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10° & CLOUDY ON FRIDAY 21 SEPTEMBER IN MELBOURNE
By Jo Rittey
April 02, 2015
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Lost Heaven

A light and bright piece of Sichuan utopia.
By Jo Rittey
April 02, 2015
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The Hutong Group's newest member in its growing family of restaurants might be the youngest, but with seating for 250 and an already-strong Friday and Saturday night following, it is certainly holding its own. Lost Heaven is a little — or in this case, rather large — light and bright piece of Sichuan paradise. The decor is contemporary with clean lines, pale timber and hanging lights, with just enough red and gold to give a subtle Asian feel.

Garlic, chilli and Sichuan pepper are the stars in this showcase of modern Chinese food. Friendly and attentive staff are happy to recommend dishes when asked, but otherwise, diners are free to make their selection on the iPad provided. With a range of seafood, hot and cold dishes, snacks and soups, the menu is extensive and offers dishes for the adventurous diner (hot blood curd combination, anyone?) through to the more conservative, for whom braised pork belly in soy sauce will suffice.

The signature wontons ($10 for eight) are mouthfuls of bliss. Delicate pastry encases a seasoned pork mince filling. These are then steamed and served with a garlic and chilli sauce that packs a light, but nonetheless spicy, punch. It is no wonder these little parcels come so highly recommended, the combination of flavours and textures are delicious. It's melt in your mouth loveliness with a spicy finish.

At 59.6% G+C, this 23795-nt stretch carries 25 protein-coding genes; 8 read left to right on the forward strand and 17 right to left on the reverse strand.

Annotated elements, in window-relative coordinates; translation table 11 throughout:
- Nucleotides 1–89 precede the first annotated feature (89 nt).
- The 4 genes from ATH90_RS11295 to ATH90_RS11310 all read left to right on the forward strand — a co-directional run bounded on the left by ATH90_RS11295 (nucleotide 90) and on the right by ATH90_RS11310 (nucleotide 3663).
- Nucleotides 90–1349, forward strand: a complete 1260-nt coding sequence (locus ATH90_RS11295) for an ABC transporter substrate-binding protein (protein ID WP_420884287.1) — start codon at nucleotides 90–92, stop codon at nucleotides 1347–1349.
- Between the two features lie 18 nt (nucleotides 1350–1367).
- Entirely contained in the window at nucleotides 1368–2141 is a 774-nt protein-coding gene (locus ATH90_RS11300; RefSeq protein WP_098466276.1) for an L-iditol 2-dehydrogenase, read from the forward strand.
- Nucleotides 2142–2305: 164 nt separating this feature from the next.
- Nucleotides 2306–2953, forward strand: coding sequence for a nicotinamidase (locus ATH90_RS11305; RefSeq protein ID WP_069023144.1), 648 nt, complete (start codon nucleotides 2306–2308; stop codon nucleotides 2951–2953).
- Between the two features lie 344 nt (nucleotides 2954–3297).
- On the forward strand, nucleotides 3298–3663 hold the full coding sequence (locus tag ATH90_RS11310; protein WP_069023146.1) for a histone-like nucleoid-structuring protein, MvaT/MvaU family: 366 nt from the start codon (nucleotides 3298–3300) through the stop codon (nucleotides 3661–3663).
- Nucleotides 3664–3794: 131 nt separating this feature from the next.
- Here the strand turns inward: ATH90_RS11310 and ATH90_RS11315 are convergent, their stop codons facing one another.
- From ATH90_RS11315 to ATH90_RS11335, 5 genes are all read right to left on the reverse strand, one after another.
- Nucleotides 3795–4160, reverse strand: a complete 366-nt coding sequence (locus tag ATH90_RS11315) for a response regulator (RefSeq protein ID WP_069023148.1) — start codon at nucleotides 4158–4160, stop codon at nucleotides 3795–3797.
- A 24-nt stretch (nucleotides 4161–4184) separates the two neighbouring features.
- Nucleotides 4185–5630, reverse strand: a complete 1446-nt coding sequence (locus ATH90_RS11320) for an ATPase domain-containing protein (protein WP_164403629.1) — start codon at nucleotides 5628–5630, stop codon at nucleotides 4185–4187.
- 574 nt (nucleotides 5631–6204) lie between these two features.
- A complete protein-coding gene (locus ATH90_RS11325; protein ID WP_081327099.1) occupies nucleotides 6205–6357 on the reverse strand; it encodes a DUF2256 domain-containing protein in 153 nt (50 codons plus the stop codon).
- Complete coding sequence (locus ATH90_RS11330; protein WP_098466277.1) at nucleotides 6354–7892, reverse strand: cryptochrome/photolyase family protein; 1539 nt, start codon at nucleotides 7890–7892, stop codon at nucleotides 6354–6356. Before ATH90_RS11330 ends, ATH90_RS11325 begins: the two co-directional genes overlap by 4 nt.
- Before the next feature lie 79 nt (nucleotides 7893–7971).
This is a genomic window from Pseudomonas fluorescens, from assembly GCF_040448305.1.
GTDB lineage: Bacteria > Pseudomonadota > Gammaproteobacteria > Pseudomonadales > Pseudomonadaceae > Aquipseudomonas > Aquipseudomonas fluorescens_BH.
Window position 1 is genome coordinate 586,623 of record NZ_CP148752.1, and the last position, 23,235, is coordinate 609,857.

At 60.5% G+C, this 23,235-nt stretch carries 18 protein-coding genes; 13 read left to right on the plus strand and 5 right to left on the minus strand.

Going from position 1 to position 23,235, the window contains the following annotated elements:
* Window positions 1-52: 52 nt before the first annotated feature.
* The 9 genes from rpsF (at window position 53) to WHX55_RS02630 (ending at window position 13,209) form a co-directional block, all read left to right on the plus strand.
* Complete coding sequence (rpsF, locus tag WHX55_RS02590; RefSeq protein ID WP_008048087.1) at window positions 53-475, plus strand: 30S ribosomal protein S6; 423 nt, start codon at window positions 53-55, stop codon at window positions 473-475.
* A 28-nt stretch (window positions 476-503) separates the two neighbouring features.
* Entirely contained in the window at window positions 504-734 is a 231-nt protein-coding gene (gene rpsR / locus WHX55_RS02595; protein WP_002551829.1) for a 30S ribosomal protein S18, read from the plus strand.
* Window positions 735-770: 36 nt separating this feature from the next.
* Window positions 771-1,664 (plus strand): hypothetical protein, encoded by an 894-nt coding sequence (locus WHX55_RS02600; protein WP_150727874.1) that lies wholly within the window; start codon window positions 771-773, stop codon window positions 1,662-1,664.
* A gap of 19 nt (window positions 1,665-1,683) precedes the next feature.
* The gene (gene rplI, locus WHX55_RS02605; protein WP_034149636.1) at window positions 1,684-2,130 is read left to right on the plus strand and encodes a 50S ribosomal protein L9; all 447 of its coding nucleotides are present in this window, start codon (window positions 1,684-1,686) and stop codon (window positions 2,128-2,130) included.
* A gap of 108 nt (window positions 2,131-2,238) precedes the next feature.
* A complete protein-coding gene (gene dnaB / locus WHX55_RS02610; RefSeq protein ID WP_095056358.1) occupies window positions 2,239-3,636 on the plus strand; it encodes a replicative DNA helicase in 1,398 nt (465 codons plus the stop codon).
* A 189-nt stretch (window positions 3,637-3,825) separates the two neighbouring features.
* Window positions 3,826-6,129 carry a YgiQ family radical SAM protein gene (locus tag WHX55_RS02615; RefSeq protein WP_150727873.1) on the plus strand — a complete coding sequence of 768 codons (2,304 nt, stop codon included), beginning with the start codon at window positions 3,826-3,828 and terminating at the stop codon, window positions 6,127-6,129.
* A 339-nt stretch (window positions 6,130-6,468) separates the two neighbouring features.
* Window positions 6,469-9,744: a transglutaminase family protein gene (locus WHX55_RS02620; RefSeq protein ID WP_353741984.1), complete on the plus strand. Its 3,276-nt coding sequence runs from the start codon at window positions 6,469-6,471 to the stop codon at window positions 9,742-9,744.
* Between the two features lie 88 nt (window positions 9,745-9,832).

New on the menu is the braised lamb shank served with a sauce of finely minced chilli, garlic, spring onions, capsicum and the uniquely flavoured Sichuan pepper. When meat just pulls off the bone, you know you're in for a good time — and this shank did not disappoint. Beautifully cooked, savoury lamb, with a slight crust on the outside was taken to the next level by the sweet spiciness of the sauce.

If you're looking for something a little different to the more prolific Cantonese restaurants in the city, this is the place to come. But, as with any search for utopia, Lost Heaven is a little elusive; hidden in an inner city arcade and up two flights of escalators, it is a higher place worth the journey. For a couple, a family or a large group of friends or colleagues, Lost Heaven is a calm and welcoming oasis above the bustle of the city.

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